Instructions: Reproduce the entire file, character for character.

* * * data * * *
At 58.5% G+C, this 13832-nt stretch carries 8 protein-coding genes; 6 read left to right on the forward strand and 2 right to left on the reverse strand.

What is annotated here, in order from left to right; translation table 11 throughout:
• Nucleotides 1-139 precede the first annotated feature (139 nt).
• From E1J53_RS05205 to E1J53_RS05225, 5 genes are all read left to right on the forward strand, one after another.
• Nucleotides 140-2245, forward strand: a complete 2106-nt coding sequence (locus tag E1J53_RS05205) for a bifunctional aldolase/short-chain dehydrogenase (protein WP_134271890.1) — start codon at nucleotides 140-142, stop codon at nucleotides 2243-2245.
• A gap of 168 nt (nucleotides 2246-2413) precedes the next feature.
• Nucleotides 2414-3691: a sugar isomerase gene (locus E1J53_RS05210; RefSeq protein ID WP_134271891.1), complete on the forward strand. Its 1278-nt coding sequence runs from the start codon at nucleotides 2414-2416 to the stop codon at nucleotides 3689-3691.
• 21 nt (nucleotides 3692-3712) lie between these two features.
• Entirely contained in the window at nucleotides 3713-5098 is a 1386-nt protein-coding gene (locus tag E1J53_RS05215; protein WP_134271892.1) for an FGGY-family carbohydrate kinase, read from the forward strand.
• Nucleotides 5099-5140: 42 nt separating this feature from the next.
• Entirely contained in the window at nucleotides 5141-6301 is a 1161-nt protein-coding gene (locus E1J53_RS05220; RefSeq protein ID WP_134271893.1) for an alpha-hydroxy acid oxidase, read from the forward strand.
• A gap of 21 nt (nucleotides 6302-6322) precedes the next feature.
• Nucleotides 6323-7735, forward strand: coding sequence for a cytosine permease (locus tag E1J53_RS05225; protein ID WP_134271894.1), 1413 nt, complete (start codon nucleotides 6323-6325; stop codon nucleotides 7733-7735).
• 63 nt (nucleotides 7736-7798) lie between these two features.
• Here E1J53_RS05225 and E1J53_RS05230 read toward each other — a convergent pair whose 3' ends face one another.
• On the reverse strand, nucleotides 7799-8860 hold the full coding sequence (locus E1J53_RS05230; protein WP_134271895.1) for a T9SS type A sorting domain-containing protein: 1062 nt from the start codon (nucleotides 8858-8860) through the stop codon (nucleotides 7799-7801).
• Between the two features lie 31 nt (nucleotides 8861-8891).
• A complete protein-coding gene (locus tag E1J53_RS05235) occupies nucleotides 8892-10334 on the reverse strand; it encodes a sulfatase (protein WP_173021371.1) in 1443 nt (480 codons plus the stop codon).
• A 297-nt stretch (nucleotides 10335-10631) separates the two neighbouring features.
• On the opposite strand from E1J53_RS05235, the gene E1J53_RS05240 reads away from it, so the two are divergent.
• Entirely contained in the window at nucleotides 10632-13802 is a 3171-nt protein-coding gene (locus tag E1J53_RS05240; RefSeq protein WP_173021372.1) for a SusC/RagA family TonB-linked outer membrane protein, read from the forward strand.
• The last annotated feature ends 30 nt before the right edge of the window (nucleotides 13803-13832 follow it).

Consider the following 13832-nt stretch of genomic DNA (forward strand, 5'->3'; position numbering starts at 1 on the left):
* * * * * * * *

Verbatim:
At 58.5% G+C, this 13832-nt stretch carries 8 protein-coding genes; 6 read left to right on the forward strand and 2 right to left on the reverse strand.

What is annotated here, in order from left to right; translation table 11 throughout:
• Nucleotides 1-139 precede the first annotated feature (139 nt).
• From E1J53_RS05205 to E1J53_RS05225, 5 genes are all read left to right on the forward strand, one after another.
• Nucleotides 140-2245, forward strand: a complete 2106-nt coding sequence (locus tag E1J53_RS05205) for a bifunctional aldolase/short-chain dehydrogenase (protein WP_134271890.1) — start codon at nucleotides 140-142, stop codon at nucleotides 2243-2245.
• A gap of 168 nt (nucleotides 2246-2413) precedes the next feature.
• Nucleotides 2414-3691: a sugar isomerase gene (locus E1J53_RS05210; RefSeq protein ID WP_134271891.1), complete on the forward strand. Its 1278-nt coding sequence runs from the start codon at nucleotides 2414-2416 to the stop codon at nucleotides 3689-3691.
• 21 nt (nucleotides 3692-3712) lie between these two features.
• Entirely contained in the window at nucleotides 3713-5098 is a 1386-nt protein-coding gene (locus tag E1J53_RS05215; protein WP_134271892.1) for an FGGY-family carbohydrate kinase, read from the forward strand.
• Nucleotides 5099-5140: 42 nt separating this feature from the next.
• Entirely contained in the window at nucleotides 5141-6301 is a 1161-nt protein-coding gene (locus E1J53_RS05220; RefSeq protein ID WP_134271893.1) for an alpha-hydroxy acid oxidase, read from the forward strand.
• A gap of 21 nt (nucleotides 6302-6322) precedes the next feature.
• Nucleotides 6323-7735, forward strand: coding sequence for a cytosine permease (locus tag E1J53_RS05225; protein ID WP_134271894.1), 1413 nt, complete (start codon nucleotides 6323-6325; stop codon nucleotides 7733-7735).
• 63 nt (nucleotides 7736-7798) lie between these two features.
• Here E1J53_RS05225 and E1J53_RS05230 read toward each other — a convergent pair whose 3' ends face one another.
• On the reverse strand, nucleotides 7799-8860 hold the full coding sequence (locus E1J53_RS05230; protein WP_134271895.1) for a T9SS type A sorting domain-containing protein: 1062 nt from the start codon (nucleotides 8858-8860) through the stop codon (nucleotides 7799-7801).
• Between the two features lie 31 nt (nucleotides 8861-8891).
• A complete protein-coding gene (locus tag E1J53_RS05235) occupies nucleotides 8892-10334 on the reverse strand; it encodes a sulfatase (protein WP_173021371.1) in 1443 nt (480 codons plus the stop codon).
• A 297-nt stretch (nucleotides 10335-10631) separates the two neighbouring features.
• On the opposite strand from E1J53_RS05235, the gene E1J53_RS05240 reads away from it, so the two are divergent.
• Entirely contained in the window at nucleotides 10632-13802 is a 3171-nt protein-coding gene (locus tag E1J53_RS05240; RefSeq protein WP_173021372.1) for a SusC/RagA family TonB-linked outer membrane protein, read from the forward strand.
• The last annotated feature ends 30 nt before the right edge of the window (nucleotides 13803-13832 follow it).

Consider the following 13832-nt stretch of genomic DNA (forward strand, 5'->3'; position numbering starts at 1 on the left):